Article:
The Triangle Issue

In working out your costume or prop, there are three things to keep in mind when you are constructing.

  • I want my item now.
  • I want it cheap.
  • I want it to be perfect.

You can only have two out of three. This is something people have issues with. Kinda like if you went to Walmart and bought your costume. It is cheap and you have it now, but be serious. It is not going to be perfect.

But I want it now and perfect. OK, but rush jobs are not cheap. Well then I want it perfect and cheap. Then I have to put this on hold until materials are found that are in my price range. Well....... Poo. I may have to resort to polyester. Just kidding, polyester is never the right answer unless the question is "What fabric should I not use?"

~Figment the Goblinsmith

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So  how does one solve these three issues, Figment?

You have to work out which of the two is the most important. These are the things to work out when you are shopping for an item or if you are building an item. 

So what would you suggest for the person with this question to do and how to resolve this? What sage advice or examples can one provide for guidance?

It comes down to what are you willing to sacrifice. Time is the easiest to factor in when you know your goal. If your goal is to have your project done by the next Dragoncon, then you can sacrifice that portion of the triangle. You have the time to find the materials you need and can hold off on getting the expensive shipping on a package or can do the research so you do not have to get the giant tube of silicon rubber from Smooth on. There are cheaper alternatives. Casting materials can come from big name businesses online or you can go to Home Depot and get silicon calking. If you work out your schedule, you have the ability to do the research to make smart and economical choices. 

If your time is the factor, you may just have to bite the bullet and get the materials you need to finish the project when it is scheduled to be done. This is a big issue when you have a specific budget to fall within to. Watch your budget, either personal for an upcoming product or others if for a commissioned piece.  If it is for a commissioned piece take your time into account when you give them a quote. Plus, look at the materials and research you already have. If you knew you can get cheaper materials from somewhere in town then that will help you meet your goal time. 

If you want your item now and you want it cheap, well this is where things become tricky and as a former college art student I understand the all-nighter. Your finished project will not be to your standard and that is when things mess up. If this is for you and if you can live with it then go for it. This is the hardest one of the three. This is when people break out the paper mache and the spray paint.

My advice; watch your schedule, do your research, watch your funds and have fun. Oh and never underestimate the power of a good nights sleep on your work. Art school sucks.

Thank you for the wisdom, Figment. This should help all within the quandary you have posed.

Most welcome and thanks for the conversation.

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Patchwork Merchant Mercenaries had its humble beginnings as an idea of a few artisans and craftsmen who enjoy performing with live steel fighting. As well as a patchwork quilt tent canvas. Most had prior military experience hence the name.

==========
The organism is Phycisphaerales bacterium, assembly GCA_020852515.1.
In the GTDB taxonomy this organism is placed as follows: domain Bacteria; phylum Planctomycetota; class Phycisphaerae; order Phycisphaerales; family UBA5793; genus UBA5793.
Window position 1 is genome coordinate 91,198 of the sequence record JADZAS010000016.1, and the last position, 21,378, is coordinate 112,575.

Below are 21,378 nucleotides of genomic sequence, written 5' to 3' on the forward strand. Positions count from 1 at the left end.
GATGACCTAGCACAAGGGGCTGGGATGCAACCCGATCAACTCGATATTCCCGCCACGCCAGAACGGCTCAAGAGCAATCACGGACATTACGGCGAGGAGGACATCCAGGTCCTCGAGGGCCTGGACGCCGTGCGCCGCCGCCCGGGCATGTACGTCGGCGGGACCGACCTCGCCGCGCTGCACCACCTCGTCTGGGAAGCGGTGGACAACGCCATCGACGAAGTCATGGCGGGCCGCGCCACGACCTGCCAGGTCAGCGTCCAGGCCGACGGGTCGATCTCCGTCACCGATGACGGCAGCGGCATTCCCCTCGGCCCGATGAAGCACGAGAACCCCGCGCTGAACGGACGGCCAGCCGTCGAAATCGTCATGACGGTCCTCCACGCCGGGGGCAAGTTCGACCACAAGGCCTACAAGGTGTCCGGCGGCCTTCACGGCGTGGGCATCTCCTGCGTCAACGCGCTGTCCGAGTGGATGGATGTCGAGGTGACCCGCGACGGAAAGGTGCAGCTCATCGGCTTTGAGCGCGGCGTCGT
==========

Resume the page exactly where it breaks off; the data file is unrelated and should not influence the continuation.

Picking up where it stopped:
Patchwork Merchant Mercenaries.

 

Vendertainers that brought many things to a show and are know for helping out where ever they can.

As well as being a place where the older hand made items could be found made by them and enjoyed by all.

We expanded over the years to become well known at what we do. Now we represent over 100 artisans and craftsman that are well known in their venues and some just starting out. Some of their works have been premiered in TV, stage and movies on a regular basis.

Specializing in Medieval, Goth , Stage Film, BDFSM and Practitioner.

Patchwork Merchant Mercenaries a Dept of, Ask For IT was started by artists and former military veterans, and sword fighters, representing over 100 artisans, one who made his living traveling from fair to festival vending medieval wares. The majority of his customers are re-enactors, SCAdians and the like, looking to build their kit with period clothing, feast gear, adornments, etc.

Likewise, it is typical for these history-lovers to peruse the tent (aka mobile store front) and, upon finding something that pleases the eye, ask "Is this period?"

A deceitful query!! This is not a yes or no question. One must have a damn good understanding of European history (at least) from the fall of Rome to the mid-1600's to properly answer. Taking into account, also, the culture in which the querent is dressed is vitally important. You see, though it may be well within medieval period, it would be strange to see a Viking wearing a Caftan...or is it?

After a festival's time of answering weighty questions such as these, I'd sleep like a log! Only a mad man could possibly remember the place and time for each piece of kitchen ware, weaponry, cloth, and chain within a span of 1,000 years!! Surely there must be an easier way, a place where he could post all this knowledge...

Traveling Within The World is meant to be such a place. A place for all of these artists to keep in touch and directly interact with their fellow geeks and re-enactment hobbyists, their clientele.

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